President Trump nominates Oklahoma professor, meteorologist to top science, technology position

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NORMAN, Okla. – An Oklahoma professor and meteorologist has been nominated as the top science and technology adviser to the White House.

Officials say that President Trump has nominated Kelvin Droegemeier to be Director of the Office of Science and Technology Policy. The position, which has been vacant for the past 19 months, guides the president on issues like self-driving cars, artificial intelligence, emerging medical research and climate change.

Droegemeier is a meteorologist, and has been the Vice President of Research and Regents’ Professor of Meteorology at the University of Oklahoma for the past nine years. He has been a member of the OU faculty for the past 33 years, according to Science Magazine.

The Washington Post reports that Droegemeier also aided the federal National Science Board under President George W. Bush and President Obama.

“I think he’s a very solid choice,” John Holdren, former director of the Office of Science and Technology Policy under Obama, told the Washington Post. “He’s been a serious climate scientist, and he’s been a serious science adviser to people in positions of influence.”

Sen. James Lankford and Sen. Jim Inhofe applauded the nomination.

“Dr. Droegemeier is an incredibly capable researcher and a highly qualified scientist,” said Lankford. “He has served Oklahoma well at the University of Oklahoma, and I am confident that he will serve our nation well as the new Director of the Office of Science and Technology Policy. The nomination process is long and difficult, but I am proud that a fellow Oklahoman has stepped up to help lead our nation at this time.”

 “Kelvin Drogemeier is a proven leader in science and technology and an excellent choice to lead the Office of Science and Technology Policy,” said Inhofe. “From his time as a professor and service on the National Science Board to his leadership as the Vice President for Research at the University of Oklahoma, he has demonstrated a commitment to the scientific process, an appreciation for investing in research and a dedication to advancing technical achievement. I congratulate Kelvin on his nomination and look forward to his swift confirmation.”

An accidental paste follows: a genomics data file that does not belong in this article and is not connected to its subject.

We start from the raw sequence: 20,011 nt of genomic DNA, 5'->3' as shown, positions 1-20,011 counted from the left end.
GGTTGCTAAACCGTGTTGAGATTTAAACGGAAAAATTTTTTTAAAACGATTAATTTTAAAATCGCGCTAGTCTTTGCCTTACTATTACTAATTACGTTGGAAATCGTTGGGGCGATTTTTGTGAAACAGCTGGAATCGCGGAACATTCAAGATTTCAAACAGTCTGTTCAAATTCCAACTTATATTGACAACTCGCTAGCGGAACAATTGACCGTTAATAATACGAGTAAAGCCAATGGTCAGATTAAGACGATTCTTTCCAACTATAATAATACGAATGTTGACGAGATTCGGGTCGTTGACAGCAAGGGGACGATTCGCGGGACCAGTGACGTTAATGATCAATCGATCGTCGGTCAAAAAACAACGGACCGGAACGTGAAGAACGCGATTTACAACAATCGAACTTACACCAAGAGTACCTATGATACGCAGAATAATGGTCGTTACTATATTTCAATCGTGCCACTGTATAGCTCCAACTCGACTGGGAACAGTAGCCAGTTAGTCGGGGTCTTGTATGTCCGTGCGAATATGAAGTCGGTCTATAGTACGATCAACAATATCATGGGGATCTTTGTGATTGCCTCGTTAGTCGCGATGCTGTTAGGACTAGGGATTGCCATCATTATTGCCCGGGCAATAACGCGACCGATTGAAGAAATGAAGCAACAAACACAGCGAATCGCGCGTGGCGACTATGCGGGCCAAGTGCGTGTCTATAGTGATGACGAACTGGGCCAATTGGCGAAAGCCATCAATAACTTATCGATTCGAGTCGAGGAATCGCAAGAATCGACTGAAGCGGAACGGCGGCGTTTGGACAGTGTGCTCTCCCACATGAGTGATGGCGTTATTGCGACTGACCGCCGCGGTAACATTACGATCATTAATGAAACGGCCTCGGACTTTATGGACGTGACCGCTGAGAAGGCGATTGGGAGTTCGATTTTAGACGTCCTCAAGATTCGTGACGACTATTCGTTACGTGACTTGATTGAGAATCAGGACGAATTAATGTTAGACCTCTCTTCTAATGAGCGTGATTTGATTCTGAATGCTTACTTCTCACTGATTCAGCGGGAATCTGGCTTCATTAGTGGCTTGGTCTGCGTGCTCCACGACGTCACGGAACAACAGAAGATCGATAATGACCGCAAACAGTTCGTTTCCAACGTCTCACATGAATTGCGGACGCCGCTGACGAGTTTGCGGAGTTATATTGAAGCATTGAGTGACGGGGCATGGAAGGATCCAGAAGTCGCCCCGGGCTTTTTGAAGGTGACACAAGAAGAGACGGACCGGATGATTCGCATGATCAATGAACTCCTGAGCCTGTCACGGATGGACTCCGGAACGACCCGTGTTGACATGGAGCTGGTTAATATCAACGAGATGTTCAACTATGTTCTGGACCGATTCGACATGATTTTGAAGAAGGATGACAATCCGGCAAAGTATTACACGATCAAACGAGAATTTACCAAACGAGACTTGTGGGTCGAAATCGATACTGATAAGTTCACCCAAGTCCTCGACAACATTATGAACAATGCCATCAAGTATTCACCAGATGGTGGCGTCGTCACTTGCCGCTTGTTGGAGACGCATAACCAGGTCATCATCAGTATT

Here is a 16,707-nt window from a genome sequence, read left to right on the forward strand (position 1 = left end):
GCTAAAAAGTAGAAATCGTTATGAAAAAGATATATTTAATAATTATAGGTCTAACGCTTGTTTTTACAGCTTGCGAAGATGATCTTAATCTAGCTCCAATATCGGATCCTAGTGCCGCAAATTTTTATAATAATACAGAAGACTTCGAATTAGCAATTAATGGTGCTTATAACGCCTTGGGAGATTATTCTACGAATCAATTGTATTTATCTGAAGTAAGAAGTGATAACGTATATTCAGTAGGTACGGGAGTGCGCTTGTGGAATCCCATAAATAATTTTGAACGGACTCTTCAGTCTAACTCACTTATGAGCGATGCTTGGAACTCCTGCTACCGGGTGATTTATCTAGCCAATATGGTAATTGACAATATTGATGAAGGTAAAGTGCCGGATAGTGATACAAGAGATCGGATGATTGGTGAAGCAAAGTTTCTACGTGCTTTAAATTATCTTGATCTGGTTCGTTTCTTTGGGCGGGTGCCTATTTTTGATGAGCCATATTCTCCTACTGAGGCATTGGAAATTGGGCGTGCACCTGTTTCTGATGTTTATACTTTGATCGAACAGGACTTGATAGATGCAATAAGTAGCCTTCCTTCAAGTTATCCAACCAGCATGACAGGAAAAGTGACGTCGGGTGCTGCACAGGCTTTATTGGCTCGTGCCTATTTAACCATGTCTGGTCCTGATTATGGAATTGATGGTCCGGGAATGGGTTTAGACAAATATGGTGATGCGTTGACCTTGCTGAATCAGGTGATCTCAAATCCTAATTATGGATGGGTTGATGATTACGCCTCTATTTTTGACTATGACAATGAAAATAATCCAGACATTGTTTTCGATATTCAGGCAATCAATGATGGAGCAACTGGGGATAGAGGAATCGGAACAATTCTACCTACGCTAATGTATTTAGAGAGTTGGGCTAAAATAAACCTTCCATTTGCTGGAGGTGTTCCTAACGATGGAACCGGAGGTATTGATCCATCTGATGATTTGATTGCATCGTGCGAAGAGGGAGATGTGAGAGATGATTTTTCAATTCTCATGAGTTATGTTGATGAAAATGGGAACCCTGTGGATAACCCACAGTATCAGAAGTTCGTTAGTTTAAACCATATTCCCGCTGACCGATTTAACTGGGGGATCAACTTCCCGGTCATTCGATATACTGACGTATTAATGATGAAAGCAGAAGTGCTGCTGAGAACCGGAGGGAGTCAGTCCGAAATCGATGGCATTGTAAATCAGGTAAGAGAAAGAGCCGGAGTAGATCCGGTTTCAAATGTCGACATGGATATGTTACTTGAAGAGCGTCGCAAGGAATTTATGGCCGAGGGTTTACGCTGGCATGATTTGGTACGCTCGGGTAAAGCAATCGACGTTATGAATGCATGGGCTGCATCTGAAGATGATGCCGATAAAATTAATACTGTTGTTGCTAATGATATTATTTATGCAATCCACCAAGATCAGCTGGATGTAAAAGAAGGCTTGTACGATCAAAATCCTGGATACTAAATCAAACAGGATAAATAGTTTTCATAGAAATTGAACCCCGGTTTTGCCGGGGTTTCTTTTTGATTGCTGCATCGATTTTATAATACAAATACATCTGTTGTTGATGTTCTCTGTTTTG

“Kelvin is an excellent choice for the role of Director at the Office of Science and Technology at the White House,” said Congressman Tom Cole. “His illustrious background will contribute enormously to this role, and to the White House’s key initiatives for science and technology. His work with the National Science Foundation and in meteorology has contributed immensely to the high-caliber research programs at the University of Oklahoma. In addition, he has testified before the Labor, Health and Human Services Appropriations Subcommittee I chair several times and has offered invaluable advice on a wide array of issues relating to scientific research and the important role the federal government has in funding such efforts. I am thrilled for his nomination, and I look forward to his confirmation in the Senate.”

Gov. Mary Fallin released the following statement:

“I am excited about Dr. Droegemeier being selected for this presidential appointment. He is a leading expert in the science and engineering research fields, as well as in the education community. He has served my Cabinet well as secretary of science and technology. He is widely respected as a leader on both the local and national levels, especially in encouraging relationships among industry, academia, and government. He has used his skills and his broad depth of knowledge to create new partnerships to benefit all of Oklahoma, and I’m confident he will do the same on the national level.”

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